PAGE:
"Though Much is Taken" -- Reflections on Aging, Health, and Medical Care
AbstractThe Medicare trust funds face huge prospective deficits by the end of this decade.This paper discusses trends in six areas that bear on the Medicare problem: the number of the elderly, their health status, use of medical care, labor force participation, income, and living arrangements. Among the most important findings are: 1) a very large increase since 1965 in life expectancy at age 65; 2) a very large increase since 1976 in real per capita health care expenditures on the elderly relative to expenditures on persons under age 65; 3) a cross-sectional increase with age in per capita health care expenditures that is primarily attributable to very large expenditures in the last year of life; 4) a sharp decrease in labor force participation and a sharp increase in relative income of the elderly since 1965.The paper concludes by raising questions about the need to reconsider the definition of the elderly, the need for more flexible labor market arrangements for older workers, and a need for a social consensus concerning appropriate care of dying patients.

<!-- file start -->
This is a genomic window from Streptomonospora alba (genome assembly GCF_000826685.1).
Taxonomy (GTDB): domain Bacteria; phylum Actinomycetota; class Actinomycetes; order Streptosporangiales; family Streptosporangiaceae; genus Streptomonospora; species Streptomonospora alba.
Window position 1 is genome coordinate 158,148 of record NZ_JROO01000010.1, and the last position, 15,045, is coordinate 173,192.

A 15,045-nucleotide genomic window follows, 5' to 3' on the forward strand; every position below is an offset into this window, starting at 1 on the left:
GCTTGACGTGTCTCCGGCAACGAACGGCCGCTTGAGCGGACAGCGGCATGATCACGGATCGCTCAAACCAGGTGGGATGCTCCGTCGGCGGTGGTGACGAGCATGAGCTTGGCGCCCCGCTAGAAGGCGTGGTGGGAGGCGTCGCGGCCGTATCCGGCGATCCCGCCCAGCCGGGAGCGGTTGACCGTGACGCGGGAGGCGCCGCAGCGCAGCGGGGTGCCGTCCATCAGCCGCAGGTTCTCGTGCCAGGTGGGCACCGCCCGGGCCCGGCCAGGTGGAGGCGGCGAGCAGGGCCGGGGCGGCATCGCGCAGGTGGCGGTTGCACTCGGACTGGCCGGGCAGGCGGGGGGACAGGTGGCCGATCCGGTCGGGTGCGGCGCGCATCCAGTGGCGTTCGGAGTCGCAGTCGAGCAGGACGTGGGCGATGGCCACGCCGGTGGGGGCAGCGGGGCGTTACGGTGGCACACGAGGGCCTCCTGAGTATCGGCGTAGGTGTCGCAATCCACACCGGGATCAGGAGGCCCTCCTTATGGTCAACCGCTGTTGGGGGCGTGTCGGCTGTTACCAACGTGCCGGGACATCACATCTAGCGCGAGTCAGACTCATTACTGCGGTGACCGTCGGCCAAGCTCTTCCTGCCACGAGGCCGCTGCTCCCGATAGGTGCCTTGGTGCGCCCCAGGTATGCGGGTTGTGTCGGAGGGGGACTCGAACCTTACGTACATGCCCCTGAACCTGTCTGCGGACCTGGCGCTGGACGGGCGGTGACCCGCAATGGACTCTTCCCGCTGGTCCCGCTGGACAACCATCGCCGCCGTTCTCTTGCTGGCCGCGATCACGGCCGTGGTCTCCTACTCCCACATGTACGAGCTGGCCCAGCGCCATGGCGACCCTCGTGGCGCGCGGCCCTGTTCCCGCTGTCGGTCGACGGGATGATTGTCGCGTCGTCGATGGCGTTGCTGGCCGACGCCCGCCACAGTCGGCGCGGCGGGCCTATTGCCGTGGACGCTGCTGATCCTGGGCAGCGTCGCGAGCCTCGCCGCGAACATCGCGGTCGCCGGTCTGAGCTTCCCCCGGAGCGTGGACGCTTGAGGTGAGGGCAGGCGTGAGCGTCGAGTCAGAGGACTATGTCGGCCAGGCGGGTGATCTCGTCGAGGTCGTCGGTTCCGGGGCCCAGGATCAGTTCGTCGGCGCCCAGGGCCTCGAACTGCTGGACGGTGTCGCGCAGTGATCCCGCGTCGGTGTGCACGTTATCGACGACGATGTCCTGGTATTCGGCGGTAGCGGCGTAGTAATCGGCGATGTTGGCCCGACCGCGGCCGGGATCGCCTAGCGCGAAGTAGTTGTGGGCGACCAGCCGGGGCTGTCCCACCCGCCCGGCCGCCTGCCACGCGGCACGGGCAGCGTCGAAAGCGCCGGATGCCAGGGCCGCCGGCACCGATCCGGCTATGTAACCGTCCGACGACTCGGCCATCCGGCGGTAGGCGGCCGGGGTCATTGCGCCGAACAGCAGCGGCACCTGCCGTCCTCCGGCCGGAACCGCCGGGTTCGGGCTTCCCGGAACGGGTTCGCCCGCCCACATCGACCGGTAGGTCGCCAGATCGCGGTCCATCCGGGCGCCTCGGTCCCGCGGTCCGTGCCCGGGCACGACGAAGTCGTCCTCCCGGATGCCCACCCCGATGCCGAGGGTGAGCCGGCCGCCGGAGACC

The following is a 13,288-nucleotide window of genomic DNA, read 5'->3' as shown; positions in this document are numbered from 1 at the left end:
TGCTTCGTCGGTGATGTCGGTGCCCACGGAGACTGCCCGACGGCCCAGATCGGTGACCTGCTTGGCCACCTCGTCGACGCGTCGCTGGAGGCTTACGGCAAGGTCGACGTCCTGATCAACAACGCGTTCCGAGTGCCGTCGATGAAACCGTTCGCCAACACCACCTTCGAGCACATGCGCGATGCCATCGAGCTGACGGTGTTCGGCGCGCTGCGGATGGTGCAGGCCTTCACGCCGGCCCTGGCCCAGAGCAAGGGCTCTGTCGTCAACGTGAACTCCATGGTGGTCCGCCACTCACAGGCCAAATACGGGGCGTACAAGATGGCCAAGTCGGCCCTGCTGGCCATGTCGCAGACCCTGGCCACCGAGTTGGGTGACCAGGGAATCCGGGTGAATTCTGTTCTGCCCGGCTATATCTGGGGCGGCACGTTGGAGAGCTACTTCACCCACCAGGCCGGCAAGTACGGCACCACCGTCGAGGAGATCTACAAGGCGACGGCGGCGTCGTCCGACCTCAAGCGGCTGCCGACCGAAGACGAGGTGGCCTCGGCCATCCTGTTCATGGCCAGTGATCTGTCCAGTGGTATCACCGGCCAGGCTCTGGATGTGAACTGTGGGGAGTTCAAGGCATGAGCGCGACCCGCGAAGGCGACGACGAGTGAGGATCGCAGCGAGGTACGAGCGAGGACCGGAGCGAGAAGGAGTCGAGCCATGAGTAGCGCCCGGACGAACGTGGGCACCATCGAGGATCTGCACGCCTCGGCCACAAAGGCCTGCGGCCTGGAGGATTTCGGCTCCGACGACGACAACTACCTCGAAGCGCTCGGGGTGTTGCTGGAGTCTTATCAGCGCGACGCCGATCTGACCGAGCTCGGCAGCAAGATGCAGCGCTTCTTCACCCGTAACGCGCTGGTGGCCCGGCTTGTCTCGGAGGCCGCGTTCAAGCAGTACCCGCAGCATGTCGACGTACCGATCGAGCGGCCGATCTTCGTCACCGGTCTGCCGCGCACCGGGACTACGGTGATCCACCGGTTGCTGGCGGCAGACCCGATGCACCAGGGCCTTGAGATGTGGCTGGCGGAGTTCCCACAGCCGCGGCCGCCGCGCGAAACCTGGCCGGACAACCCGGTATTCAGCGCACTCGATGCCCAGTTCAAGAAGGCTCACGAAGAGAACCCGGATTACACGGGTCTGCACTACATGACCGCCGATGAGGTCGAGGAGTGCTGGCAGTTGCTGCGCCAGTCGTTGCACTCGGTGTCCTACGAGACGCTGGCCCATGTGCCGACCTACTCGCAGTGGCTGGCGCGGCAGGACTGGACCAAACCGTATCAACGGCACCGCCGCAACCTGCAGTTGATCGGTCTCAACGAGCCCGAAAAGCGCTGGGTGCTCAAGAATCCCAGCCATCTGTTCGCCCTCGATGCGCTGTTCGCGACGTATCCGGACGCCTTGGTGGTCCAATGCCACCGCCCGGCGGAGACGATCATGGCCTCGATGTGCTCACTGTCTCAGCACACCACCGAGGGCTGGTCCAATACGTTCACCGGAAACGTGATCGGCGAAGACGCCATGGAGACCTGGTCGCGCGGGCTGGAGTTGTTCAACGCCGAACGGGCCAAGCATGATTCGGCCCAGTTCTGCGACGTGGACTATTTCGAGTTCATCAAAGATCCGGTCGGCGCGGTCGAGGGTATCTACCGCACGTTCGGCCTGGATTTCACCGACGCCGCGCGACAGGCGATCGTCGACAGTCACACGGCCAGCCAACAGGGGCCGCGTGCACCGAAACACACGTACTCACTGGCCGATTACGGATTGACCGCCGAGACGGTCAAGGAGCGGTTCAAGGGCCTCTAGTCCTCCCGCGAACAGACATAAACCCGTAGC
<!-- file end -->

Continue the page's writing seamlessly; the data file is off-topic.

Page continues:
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Bibliographic InfoPaper provided by National Bureau of Economic Research, Inc in its series NBER Working Papers with number 1269.
Date of creation: Jan 1984
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